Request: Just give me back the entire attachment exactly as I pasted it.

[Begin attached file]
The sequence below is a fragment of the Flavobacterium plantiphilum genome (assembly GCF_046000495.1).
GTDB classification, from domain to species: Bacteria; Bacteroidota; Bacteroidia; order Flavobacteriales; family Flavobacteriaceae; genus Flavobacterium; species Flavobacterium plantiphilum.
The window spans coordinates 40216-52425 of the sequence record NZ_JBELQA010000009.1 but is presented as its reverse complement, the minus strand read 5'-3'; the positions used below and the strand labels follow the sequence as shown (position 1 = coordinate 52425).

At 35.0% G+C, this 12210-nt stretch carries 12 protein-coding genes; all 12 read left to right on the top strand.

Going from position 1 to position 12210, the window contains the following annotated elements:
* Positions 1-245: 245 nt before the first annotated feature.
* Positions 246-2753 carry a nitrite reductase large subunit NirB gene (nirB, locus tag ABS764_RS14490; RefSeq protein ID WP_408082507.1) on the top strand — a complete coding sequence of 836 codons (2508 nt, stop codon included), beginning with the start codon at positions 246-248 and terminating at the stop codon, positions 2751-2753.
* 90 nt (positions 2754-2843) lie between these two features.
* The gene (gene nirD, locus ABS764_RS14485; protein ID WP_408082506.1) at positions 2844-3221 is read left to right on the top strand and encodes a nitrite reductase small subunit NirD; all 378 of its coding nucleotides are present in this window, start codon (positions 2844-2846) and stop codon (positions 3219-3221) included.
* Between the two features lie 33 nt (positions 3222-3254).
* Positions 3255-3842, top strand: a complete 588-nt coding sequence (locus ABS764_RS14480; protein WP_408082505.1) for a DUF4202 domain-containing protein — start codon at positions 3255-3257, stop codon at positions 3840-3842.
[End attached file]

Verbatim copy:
The sequence below is a fragment of the Flavobacterium plantiphilum genome (assembly GCF_046000495.1).
GTDB classification, from domain to species: Bacteria; Bacteroidota; Bacteroidia; order Flavobacteriales; family Flavobacteriaceae; genus Flavobacterium; species Flavobacterium plantiphilum.
The window spans coordinates 40216-52425 of the sequence record NZ_JBELQA010000009.1 but is presented as its reverse complement, the minus strand read 5'-3'; the positions used below and the strand labels follow the sequence as shown (position 1 = coordinate 52425).

At 35.0% G+C, this 12210-nt stretch carries 12 protein-coding genes; all 12 read left to right on the top strand.

Going from position 1 to position 12210, the window contains the following annotated elements:
* Positions 1-245: 245 nt before the first annotated feature.
* Positions 246-2753 carry a nitrite reductase large subunit NirB gene (nirB, locus tag ABS764_RS14490; RefSeq protein ID WP_408082507.1) on the top strand — a complete coding sequence of 836 codons (2508 nt, stop codon included), beginning with the start codon at positions 246-248 and terminating at the stop codon, positions 2751-2753.
* 90 nt (positions 2754-2843) lie between these two features.
* The gene (gene nirD, locus ABS764_RS14485; protein ID WP_408082506.1) at positions 2844-3221 is read left to right on the top strand and encodes a nitrite reductase small subunit NirD; all 378 of its coding nucleotides are present in this window, start codon (positions 2844-2846) and stop codon (positions 3219-3221) included.
* Between the two features lie 33 nt (positions 3222-3254).
* Positions 3255-3842, top strand: a complete 588-nt coding sequence (locus ABS764_RS14480; protein WP_408082505.1) for a DUF4202 domain-containing protein — start codon at positions 3255-3257, stop codon at positions 3840-3842.